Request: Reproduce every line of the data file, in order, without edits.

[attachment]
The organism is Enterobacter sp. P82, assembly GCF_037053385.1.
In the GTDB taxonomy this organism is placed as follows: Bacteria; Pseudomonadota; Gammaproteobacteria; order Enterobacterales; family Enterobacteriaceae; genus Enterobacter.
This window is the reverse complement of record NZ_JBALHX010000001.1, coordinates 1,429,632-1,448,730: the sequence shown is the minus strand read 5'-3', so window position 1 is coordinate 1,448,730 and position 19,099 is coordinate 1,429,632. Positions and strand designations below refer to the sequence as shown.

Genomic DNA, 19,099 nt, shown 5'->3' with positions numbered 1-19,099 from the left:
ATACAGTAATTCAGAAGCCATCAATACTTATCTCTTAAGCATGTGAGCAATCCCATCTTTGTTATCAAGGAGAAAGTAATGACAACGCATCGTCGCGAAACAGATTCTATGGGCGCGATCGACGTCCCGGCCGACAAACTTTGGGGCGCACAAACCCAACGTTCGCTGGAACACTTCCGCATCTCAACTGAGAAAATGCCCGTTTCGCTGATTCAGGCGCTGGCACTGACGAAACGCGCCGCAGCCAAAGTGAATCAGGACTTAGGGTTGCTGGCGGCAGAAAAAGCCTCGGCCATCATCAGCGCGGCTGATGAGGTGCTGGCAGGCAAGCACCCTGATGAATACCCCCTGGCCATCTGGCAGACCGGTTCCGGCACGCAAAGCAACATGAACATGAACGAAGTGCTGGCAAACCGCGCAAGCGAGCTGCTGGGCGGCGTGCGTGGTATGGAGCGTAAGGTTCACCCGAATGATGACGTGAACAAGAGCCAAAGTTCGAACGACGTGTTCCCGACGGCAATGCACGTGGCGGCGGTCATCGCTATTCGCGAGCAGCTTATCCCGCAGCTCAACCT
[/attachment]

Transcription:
The organism is Enterobacter sp. P82, assembly GCF_037053385.1.
In the GTDB taxonomy this organism is placed as follows: Bacteria; Pseudomonadota; Gammaproteobacteria; order Enterobacterales; family Enterobacteriaceae; genus Enterobacter.
This window is the reverse complement of record NZ_JBALHX010000001.1, coordinates 1,429,632-1,448,730: the sequence shown is the minus strand read 5'-3', so window position 1 is coordinate 1,448,730 and position 19,099 is coordinate 1,429,632. Positions and strand designations below refer to the sequence as shown.

Genomic DNA, 19,099 nt, shown 5'->3' with positions numbered 1-19,099 from the left:
ATACAGTAATTCAGAAGCCATCAATACTTATCTCTTAAGCATGTGAGCAATCCCATCTTTGTTATCAAGGAGAAAGTAATGACAACGCATCGTCGCGAAACAGATTCTATGGGCGCGATCGACGTCCCGGCCGACAAACTTTGGGGCGCACAAACCCAACGTTCGCTGGAACACTTCCGCATCTCAACTGAGAAAATGCCCGTTTCGCTGATTCAGGCGCTGGCACTGACGAAACGCGCCGCAGCCAAAGTGAATCAGGACTTAGGGTTGCTGGCGGCAGAAAAAGCCTCGGCCATCATCAGCGCGGCTGATGAGGTGCTGGCAGGCAAGCACCCTGATGAATACCCCCTGGCCATCTGGCAGACCGGTTCCGGCACGCAAAGCAACATGAACATGAACGAAGTGCTGGCAAACCGCGCAAGCGAGCTGCTGGGCGGCGTGCGTGGTATGGAGCGTAAGGTTCACCCGAATGATGACGTGAACAAGAGCCAAAGTTCGAACGACGTGTTCCCGACGGCAATGCACGTGGCGGCGGTCATCGCTATTCGCGAGCAGCTTATCCCGCAGCTCAACCT